Australia plans controversial rural NBN levy
The Australian government is planning to impose a monthly levy on rival networks to the state-funded National Broadband Network (NBN) to help fund the roll out of the NBN to rural areas.
Communications minister Mitch Fifield said the government will seek to pass legislation that would establish an A$40 million ($30 million) Regional Broadband Scheme.
This scheme would be funded by a levy of A$7.30 per month for each fixed line connection provided by rival superfast broadband providers, increasing every year into 2022 when it reaches A$8 per month.
The levy would not apply for small companies with under 2,000 customers. Australia's largest operator Telstra and main rival Optus will also be exempt because they are transitioning their fixed line operations onto the NBN as part of separate deals with the government.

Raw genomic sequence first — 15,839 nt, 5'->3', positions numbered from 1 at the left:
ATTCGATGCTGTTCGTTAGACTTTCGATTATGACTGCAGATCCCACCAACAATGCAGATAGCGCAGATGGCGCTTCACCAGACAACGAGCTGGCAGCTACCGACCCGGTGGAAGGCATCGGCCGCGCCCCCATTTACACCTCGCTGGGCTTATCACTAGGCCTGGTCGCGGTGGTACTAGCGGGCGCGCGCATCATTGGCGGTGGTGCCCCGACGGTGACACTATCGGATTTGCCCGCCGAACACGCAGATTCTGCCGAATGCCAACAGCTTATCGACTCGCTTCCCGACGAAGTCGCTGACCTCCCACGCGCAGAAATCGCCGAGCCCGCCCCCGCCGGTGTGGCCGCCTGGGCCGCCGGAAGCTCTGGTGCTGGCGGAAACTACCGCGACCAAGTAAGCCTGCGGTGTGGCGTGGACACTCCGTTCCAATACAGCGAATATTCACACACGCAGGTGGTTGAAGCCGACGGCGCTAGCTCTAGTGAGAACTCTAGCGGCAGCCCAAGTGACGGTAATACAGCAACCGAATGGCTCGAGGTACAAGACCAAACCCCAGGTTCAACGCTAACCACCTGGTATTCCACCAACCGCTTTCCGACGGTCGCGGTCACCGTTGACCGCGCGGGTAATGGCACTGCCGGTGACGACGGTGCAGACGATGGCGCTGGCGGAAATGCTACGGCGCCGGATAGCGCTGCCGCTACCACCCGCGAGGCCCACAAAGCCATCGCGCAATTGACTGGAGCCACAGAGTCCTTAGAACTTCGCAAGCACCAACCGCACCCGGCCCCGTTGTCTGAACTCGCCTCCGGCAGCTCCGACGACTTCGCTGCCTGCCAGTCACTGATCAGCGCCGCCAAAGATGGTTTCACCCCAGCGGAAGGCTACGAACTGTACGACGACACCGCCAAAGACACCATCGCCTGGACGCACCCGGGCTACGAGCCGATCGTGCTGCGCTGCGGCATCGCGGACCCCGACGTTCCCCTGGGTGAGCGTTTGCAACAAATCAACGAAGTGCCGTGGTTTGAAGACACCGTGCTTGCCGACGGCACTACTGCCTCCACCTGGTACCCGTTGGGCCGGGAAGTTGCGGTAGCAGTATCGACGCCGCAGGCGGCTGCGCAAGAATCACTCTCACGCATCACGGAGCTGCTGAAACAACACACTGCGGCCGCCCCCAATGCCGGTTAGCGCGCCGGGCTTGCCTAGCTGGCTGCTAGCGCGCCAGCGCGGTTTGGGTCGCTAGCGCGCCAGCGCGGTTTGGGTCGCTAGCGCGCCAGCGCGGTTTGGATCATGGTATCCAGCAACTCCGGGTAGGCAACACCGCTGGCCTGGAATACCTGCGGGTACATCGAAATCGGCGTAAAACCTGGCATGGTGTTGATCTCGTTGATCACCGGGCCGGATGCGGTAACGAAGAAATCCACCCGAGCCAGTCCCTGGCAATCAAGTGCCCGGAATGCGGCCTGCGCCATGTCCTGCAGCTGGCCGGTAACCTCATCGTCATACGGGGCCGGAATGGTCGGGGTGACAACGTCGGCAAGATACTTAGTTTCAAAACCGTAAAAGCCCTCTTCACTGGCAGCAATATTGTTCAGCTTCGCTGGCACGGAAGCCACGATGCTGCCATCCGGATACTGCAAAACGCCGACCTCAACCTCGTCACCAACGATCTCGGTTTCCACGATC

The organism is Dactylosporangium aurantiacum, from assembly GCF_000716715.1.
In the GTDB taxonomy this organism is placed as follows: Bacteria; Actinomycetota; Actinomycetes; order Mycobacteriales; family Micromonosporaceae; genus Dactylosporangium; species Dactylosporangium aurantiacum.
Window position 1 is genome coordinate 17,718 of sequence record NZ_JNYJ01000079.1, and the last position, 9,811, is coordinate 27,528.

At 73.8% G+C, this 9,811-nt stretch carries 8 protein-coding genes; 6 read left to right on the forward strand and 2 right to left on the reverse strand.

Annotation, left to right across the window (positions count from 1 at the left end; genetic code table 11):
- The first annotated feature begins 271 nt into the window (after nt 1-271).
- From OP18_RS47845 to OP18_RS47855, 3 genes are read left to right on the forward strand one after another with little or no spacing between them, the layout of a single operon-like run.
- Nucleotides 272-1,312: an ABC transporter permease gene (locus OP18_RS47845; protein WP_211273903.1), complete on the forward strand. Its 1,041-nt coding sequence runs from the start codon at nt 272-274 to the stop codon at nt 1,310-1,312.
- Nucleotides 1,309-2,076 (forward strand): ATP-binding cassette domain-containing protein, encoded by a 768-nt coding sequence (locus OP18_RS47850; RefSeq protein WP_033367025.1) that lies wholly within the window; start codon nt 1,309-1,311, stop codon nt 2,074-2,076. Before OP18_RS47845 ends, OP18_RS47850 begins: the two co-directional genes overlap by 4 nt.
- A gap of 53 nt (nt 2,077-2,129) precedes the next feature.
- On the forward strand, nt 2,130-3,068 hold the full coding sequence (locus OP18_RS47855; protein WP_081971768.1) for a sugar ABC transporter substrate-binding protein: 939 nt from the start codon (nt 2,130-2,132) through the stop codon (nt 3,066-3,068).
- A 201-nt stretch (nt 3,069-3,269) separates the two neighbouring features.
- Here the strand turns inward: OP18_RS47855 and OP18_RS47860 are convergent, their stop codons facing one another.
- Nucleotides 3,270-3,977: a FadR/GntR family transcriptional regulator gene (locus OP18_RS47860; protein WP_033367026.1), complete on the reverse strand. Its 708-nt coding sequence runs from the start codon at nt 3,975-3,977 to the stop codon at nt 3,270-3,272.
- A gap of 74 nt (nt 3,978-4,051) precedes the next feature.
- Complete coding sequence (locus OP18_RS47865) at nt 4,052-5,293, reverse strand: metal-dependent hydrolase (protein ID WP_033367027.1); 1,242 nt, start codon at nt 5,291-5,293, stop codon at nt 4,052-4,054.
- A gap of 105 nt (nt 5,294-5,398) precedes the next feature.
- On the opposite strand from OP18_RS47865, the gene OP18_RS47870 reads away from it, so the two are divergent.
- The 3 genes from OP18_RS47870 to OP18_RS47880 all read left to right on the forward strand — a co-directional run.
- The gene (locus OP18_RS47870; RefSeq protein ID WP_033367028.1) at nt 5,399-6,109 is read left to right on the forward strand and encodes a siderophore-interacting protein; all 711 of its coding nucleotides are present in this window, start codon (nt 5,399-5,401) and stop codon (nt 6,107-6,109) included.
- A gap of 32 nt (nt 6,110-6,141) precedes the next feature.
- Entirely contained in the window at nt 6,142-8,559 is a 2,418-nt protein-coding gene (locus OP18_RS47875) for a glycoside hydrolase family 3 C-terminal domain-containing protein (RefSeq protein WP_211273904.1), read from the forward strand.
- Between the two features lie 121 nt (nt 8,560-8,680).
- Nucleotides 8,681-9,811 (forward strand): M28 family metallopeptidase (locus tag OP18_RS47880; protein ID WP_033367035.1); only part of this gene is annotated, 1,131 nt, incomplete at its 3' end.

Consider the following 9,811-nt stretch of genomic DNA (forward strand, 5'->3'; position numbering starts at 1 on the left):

But the Sydney Morning Herald reports that the government's own advice indicates that such a levy will be passed on to consumers resulting in higher prices.
High-speed providers have complained that the proposed levy could “cripple” their operations, destroying 30% of their revenue, the report adds. The proposal has also been slammed as extremely anti-competitive.
The presence of competing fiber networks to the NBN has been a contentious issue since the project was first announced in 2007, with successive governments fearing that the rival services could “cherry pick” the network's most lucrative customers in dense population centers without needing to invest large sums to reach sparse regional areas.
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